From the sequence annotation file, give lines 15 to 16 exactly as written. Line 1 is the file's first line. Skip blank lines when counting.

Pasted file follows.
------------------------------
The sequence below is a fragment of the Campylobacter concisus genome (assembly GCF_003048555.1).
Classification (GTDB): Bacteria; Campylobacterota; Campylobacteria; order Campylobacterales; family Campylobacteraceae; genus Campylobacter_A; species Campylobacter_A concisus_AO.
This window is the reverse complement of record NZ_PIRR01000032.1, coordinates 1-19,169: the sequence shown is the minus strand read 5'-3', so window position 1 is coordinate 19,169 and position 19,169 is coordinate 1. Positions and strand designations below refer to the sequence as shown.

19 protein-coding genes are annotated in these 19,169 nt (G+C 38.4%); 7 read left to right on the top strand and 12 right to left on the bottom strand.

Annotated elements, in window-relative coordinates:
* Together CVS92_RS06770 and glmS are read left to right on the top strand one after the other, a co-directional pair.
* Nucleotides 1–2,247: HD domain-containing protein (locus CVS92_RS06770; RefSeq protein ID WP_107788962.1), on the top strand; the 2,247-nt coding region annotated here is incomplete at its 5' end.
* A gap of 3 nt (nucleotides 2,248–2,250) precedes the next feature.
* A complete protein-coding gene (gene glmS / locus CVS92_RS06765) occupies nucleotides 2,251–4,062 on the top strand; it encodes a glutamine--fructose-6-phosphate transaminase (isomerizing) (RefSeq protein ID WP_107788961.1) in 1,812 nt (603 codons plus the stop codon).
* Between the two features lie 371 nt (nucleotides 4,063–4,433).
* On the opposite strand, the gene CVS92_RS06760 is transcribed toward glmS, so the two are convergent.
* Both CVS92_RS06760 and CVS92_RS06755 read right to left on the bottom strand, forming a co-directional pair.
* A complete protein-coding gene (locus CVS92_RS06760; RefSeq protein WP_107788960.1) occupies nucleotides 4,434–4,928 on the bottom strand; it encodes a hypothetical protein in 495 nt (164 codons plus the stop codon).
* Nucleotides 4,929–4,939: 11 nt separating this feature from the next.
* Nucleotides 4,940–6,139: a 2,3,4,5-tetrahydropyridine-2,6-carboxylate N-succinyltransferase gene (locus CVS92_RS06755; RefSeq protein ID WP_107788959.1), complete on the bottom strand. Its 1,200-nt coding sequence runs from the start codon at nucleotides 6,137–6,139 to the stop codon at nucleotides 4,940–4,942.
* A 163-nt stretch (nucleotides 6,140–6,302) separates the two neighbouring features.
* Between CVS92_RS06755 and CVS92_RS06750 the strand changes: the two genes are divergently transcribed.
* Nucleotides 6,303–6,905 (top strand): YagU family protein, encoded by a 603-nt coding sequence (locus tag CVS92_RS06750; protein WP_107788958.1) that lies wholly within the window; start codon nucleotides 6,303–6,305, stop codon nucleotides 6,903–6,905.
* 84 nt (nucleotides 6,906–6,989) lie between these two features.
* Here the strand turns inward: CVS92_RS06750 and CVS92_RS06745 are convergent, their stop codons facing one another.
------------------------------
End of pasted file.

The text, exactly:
* Nucleotides 4,940–6,139: a 2,3,4,5-tetrahydropyridine-2,6-carboxylate N-succinyltransferase gene (locus CVS92_RS06755; RefSeq protein ID WP_107788959.1), complete on the bottom strand. Its 1,200-nt coding sequence runs from the start codon at nucleotides 6,137–6,139 to the stop codon at nucleotides 4,940–4,942.
* A 163-nt stretch (nucleotides 6,140–6,302) separates the two neighbouring features.